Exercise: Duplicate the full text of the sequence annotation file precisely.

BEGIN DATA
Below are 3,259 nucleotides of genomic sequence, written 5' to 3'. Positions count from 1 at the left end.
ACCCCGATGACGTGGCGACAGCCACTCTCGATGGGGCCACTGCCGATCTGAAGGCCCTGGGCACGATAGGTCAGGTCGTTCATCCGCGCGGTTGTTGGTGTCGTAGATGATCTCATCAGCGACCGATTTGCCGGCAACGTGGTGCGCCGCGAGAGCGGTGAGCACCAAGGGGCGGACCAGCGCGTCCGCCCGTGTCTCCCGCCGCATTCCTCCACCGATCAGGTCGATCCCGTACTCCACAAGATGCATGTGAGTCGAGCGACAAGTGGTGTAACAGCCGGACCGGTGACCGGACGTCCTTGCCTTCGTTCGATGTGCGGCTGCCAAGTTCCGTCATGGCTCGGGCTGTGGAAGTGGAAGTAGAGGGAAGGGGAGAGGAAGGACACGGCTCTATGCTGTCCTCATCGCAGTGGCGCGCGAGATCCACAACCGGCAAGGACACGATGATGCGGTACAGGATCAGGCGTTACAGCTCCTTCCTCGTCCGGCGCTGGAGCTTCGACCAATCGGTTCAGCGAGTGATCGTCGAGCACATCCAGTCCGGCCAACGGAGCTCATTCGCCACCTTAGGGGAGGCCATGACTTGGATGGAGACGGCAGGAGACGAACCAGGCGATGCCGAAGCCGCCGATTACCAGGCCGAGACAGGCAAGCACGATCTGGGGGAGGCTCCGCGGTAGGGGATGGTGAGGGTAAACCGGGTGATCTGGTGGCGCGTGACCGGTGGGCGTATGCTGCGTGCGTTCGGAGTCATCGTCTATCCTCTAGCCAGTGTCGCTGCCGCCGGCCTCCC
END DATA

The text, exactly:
Below are 3,259 nucleotides of genomic sequence, written 5' to 3'. Positions count from 1 at the left end.
ACCCCGATGACGTGGCGACAGCCACTCTCGATGGGGCCACTGCCGATCTGAAGGCCCTGGGCACGATAGGTCAGGTCGTTCATCCGCGCGGTTGTTGGTGTCGTAGATGATCTCATCAGCGACCGATTTGCCGGCAACGTGGTGCGCCGCGAGAGCGGTGAGCACCAAGGGGCGGACCAGCGCGTCCGCCCGTGTCTCCCGCCGCATTCCTCCACCGATCAGGTCGATCCCGTACTCCACAAGATGCATGTGAGTCGAGCGACAAGTGGTGTAACAGCCGGACCGGTGACCGGACGTCCTTGCCTTCGTTCGATGTGCGGCTGCCAAGTTCCGTCATGGCTCGGGCTGTGGAAGTGGAAGTAGAGGGAAGGGGAGAGGAAGGACACGGCTCTATGCTGTCCTCATCGCAGTGGCGCGCGAGATCCACAACCGGCAAGGACACGATGATGCGGTACAGGATCAGGCGTTACAGCTCCTTCCTCGTCCGGCGCTGGAGCTTCGACCAATCGGTTCAGCGAGTGATCGTCGAGCACATCCAGTCCGGCCAACGGAGCTCATTCGCCACCTTAGGGGAGGCCATGACTTGGATGGAGACGGCAGGAGACGAACCAGGCGATGCCGAAGCCGCCGATTACCAGGCCGAGACAGGCAAGCACGATCTGGGGGAGGCTCCGCGGTAGGGGATGGTGAGGGTAAACCGGGTGATCTGGTGGCGCGTGACCGGTGGGCGTATGCTGCGTGCGTTCGGAGTCATCGTCTATCCTCTAGCCAGTGTCGCTGCCGCCGGCCTCCC